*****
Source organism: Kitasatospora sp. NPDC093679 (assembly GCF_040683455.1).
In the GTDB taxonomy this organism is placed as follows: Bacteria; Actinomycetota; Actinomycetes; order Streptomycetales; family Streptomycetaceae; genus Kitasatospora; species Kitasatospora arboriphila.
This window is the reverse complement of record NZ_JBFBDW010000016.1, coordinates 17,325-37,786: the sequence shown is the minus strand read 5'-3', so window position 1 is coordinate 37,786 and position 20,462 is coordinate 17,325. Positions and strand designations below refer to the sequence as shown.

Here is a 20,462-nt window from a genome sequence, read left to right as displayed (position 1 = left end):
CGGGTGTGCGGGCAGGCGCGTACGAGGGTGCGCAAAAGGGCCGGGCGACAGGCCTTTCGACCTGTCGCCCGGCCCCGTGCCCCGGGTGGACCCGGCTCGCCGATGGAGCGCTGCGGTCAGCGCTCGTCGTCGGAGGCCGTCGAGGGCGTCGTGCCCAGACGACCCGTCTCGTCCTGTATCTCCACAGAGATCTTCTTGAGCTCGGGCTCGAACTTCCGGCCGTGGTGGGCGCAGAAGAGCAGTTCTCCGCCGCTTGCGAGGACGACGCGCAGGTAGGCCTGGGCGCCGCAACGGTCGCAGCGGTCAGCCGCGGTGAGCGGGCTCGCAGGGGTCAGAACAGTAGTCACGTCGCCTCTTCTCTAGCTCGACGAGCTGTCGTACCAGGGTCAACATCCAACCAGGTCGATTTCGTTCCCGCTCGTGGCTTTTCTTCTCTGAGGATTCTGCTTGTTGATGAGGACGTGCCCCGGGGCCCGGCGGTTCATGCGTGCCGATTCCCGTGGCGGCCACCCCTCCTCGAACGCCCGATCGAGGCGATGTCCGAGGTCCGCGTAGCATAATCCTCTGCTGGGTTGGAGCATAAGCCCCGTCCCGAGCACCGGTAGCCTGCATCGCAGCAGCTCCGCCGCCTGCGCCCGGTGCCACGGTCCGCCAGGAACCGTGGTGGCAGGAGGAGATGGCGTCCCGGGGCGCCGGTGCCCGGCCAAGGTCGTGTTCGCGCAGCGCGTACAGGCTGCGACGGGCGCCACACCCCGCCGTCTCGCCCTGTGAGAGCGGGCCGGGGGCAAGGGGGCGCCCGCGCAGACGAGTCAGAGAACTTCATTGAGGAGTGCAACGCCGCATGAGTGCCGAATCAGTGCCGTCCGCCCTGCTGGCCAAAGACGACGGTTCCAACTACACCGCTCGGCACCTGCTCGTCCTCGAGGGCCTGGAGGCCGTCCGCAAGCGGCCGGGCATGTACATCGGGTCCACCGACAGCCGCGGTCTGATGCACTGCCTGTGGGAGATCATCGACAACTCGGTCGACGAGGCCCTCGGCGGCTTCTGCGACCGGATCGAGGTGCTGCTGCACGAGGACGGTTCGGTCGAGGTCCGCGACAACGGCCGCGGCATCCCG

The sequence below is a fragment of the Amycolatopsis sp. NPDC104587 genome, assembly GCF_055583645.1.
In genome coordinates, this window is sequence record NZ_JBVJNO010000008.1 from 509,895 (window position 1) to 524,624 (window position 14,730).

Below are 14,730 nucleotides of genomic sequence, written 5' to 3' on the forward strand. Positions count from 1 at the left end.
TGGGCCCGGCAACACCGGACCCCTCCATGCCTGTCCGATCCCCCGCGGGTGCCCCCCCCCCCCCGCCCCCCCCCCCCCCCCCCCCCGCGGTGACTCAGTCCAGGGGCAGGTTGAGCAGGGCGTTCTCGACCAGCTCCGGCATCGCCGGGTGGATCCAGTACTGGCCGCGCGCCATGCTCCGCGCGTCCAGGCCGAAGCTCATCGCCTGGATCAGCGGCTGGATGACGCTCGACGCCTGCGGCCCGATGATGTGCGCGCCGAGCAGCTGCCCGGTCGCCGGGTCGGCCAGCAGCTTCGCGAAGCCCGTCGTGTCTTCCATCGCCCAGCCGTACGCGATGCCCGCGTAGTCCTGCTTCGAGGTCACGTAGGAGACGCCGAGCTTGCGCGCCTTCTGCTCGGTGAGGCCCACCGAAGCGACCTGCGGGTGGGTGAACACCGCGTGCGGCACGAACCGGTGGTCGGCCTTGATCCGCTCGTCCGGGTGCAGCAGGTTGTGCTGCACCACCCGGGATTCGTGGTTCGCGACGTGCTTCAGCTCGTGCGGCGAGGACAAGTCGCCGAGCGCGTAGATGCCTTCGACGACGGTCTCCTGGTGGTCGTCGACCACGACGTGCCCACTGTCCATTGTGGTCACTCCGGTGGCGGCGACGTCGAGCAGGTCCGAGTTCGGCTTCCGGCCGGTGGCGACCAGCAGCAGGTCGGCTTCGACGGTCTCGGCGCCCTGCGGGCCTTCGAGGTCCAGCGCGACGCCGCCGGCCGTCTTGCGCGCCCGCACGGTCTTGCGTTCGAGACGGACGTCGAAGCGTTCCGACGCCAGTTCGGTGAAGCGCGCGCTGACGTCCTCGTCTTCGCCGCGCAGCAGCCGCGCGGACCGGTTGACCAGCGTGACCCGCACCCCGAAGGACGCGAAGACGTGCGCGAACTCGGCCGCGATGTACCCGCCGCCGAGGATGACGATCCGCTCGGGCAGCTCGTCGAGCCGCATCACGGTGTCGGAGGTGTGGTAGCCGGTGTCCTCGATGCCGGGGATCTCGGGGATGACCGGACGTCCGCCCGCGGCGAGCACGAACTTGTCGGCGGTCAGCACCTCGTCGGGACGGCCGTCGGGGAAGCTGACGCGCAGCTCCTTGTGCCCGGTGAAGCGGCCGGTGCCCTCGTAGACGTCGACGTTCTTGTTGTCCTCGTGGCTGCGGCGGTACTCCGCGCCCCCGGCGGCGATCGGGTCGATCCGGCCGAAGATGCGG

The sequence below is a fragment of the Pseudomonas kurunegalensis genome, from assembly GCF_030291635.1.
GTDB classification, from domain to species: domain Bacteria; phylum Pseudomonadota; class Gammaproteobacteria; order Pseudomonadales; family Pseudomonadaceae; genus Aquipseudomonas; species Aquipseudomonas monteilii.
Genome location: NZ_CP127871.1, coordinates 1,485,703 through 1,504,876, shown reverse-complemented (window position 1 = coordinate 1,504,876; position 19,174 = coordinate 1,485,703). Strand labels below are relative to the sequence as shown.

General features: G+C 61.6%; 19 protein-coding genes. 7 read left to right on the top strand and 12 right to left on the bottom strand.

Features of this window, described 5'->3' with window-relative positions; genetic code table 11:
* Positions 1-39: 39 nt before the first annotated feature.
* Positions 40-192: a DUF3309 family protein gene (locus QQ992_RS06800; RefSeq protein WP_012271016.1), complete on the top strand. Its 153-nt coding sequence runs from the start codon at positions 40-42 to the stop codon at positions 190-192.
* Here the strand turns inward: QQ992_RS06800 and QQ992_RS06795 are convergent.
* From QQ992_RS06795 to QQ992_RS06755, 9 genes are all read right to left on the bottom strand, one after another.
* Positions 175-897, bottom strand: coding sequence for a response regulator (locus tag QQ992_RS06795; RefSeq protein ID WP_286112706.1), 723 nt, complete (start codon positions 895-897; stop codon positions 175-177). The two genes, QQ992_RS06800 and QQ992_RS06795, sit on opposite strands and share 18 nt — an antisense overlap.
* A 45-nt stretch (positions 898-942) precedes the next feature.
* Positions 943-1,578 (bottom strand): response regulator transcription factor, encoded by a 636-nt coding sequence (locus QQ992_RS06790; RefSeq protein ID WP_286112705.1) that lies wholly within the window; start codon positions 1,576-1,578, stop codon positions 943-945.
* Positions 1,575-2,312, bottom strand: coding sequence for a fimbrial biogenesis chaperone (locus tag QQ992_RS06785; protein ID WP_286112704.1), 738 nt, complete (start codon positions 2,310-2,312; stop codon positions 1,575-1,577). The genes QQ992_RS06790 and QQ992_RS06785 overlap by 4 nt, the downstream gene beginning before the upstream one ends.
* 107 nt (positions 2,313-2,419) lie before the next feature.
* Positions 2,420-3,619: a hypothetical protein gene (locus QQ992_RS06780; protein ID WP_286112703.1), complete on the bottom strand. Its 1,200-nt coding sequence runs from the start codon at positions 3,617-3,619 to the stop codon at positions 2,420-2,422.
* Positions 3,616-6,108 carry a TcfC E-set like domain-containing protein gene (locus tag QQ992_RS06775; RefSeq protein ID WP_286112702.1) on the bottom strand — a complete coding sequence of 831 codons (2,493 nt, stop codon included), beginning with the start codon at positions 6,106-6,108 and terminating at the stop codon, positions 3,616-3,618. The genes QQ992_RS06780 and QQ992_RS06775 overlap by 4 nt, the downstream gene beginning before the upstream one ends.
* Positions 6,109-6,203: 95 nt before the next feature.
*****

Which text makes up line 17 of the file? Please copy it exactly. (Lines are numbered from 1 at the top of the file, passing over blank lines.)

* Here the strand turns inward: QQ992_RS06800 and QQ992_RS06795 are convergent.